My “dreams” are arguably more realistic than the notion of Ukraine becoming a full fledged EU and NATO member.

    No. At most, equally unrealistic, as there is zero chance of Kievans and Galicians becoming pro-Russian and seeking integration with Russia, and at least some chance of eventual EU or NATO membership, in many years.

    The rest of what you have written is a semi-coherent restatement of some things I have said, and avoidance of other things I have said.

    As academics Serhiy Kudelia and Paul Robinson have noted, the Donbass rebels aren’t an outside of Ukraine clandestine Russian project.

    I didn’t claim it was. Rather, Russia contributed heavily to this project,* the people of Ukraine have noticed, and the people of Ukraine have turned against Russia accordingly.

    *About 10% of fighters are volunteers from Russia, trained by Russia, armed by Russia.

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    • Replies: @Mikhail
    Galicia and Wolhynia doesn't makeup the majority of Kiev regime controlled Ukraine. Overall, Kiev isn't quite like the aforementioned two - never minding some other parts of Kiev regime controlled Ukraine which can change to a more pro-Russian outlook, while already having such traces. Practically, it'll be quite difficult for Kiev regime controlled Ukraine to make a substantively near complete or complete economic break with Russia.

    Debatable about the 10% figure you give. Regardless, many in that grouping have roots in the former Ukrainian SSR. "The people of Ukraine" that you refer to have a low regard for the otherwise understandable concern that the pro-Russian element in the former Ukrainian SSR has with the way the Euromaidan was conducted. That dynamic is a main contributing factor for the conflict.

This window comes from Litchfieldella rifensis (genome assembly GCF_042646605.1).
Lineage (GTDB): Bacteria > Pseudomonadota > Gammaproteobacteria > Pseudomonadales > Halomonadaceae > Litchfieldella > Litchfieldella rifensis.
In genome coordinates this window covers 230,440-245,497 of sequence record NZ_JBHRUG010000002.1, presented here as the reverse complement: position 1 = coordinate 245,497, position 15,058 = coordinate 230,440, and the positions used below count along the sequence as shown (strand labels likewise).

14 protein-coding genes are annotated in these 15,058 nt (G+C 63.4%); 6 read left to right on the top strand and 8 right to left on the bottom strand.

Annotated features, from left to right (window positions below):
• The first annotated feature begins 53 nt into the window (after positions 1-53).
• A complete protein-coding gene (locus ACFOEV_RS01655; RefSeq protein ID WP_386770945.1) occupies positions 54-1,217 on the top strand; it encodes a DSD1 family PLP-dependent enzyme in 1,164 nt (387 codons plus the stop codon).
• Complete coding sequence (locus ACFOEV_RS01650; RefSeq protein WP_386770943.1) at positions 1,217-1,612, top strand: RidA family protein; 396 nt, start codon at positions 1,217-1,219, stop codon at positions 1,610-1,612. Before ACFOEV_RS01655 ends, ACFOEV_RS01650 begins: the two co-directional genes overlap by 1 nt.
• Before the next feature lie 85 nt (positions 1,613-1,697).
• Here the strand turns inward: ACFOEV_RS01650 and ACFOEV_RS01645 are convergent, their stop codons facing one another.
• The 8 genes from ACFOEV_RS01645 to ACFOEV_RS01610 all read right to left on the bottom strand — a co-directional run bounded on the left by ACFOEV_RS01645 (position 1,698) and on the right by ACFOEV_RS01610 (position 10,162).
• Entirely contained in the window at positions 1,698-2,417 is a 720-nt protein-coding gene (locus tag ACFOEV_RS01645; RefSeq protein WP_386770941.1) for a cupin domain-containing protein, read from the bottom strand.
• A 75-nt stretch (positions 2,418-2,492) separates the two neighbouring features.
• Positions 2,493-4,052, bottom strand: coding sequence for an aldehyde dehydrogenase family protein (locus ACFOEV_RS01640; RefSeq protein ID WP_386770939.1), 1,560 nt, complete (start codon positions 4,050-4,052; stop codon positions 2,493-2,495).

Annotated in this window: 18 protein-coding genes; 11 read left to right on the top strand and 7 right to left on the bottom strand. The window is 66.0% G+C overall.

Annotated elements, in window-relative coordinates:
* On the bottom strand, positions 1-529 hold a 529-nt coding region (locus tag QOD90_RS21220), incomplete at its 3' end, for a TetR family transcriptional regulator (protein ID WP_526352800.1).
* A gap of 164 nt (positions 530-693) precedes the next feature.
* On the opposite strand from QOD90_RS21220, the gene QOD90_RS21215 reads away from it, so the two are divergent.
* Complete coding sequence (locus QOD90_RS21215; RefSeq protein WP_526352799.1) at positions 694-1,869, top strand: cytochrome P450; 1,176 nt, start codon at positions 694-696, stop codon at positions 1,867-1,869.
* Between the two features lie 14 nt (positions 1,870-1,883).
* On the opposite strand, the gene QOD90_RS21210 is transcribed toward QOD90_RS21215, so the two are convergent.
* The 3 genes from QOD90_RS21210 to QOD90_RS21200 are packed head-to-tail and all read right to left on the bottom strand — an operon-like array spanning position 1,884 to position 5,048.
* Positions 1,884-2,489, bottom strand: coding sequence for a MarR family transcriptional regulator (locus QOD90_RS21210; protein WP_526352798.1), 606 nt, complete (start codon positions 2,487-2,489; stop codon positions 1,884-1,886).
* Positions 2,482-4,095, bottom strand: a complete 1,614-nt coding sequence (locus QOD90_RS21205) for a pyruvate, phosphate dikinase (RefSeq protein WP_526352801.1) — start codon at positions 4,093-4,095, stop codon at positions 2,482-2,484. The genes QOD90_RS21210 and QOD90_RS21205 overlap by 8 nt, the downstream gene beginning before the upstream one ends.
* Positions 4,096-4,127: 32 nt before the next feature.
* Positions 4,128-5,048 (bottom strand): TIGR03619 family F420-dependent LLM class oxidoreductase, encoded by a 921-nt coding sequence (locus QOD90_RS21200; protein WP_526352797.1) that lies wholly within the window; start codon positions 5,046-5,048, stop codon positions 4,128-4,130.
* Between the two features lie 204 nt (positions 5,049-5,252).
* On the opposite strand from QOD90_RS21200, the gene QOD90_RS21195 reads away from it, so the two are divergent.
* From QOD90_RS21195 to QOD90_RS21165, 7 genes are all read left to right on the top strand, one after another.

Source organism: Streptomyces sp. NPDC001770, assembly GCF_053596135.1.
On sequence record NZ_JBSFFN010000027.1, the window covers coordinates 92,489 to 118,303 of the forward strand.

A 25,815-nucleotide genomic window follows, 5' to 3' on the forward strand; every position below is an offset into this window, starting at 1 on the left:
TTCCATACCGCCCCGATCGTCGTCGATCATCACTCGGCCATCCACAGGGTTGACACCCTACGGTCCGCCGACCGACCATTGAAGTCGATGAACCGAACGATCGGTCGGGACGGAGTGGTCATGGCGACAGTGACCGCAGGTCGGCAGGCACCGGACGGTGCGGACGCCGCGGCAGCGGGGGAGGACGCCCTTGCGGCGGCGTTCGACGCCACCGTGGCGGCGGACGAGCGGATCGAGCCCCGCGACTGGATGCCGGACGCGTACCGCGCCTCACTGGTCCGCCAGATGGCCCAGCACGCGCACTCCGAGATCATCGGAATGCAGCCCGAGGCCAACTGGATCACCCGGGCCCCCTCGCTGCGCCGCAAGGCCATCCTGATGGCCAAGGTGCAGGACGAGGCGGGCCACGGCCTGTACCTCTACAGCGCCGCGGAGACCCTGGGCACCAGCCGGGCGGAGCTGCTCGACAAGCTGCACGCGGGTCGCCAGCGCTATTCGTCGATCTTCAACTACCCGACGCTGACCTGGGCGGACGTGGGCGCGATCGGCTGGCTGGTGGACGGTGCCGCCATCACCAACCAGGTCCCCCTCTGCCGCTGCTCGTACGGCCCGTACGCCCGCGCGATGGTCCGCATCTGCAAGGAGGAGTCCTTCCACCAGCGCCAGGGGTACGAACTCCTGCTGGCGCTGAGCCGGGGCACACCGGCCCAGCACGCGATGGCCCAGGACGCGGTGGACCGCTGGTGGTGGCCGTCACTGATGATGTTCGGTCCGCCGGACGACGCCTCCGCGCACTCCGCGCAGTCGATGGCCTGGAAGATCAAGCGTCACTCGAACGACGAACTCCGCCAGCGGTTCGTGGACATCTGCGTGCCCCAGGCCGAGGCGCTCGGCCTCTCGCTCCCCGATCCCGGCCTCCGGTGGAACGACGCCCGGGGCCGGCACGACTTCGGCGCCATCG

Talk about "avoidance".

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  132. Anon • Disclaimer says:
    @polskijoe
    I was actually refering to today rather than old time.
    Today there is less deadly disease for children.

    The West (including Americas, Europe, Japan) are more materialistic.
    in Japan are huge portion of young adults have no girlfriend or wife.

    The West (including Americas, Europe, Japan) are more materialistic.
    in Japan are huge portion of young adults have no girlfriend or wife.

    It’s a case of social awkwardness rather than materialism. Materialistic men have sex with the most beautiful girls they can get, Japanese guys just don’t have sex.

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  133. Mikhail says: • Website
    @AP

    My “dreams” are arguably more realistic than the notion of Ukraine becoming a full fledged EU and NATO member.
     
    No. At most, equally unrealistic, as there is zero chance of Kievans and Galicians becoming pro-Russian and seeking integration with Russia, and at least some chance of eventual EU or NATO membership, in many years.

    The rest of what you have written is a semi-coherent restatement of some things I have said, and avoidance of other things I have said.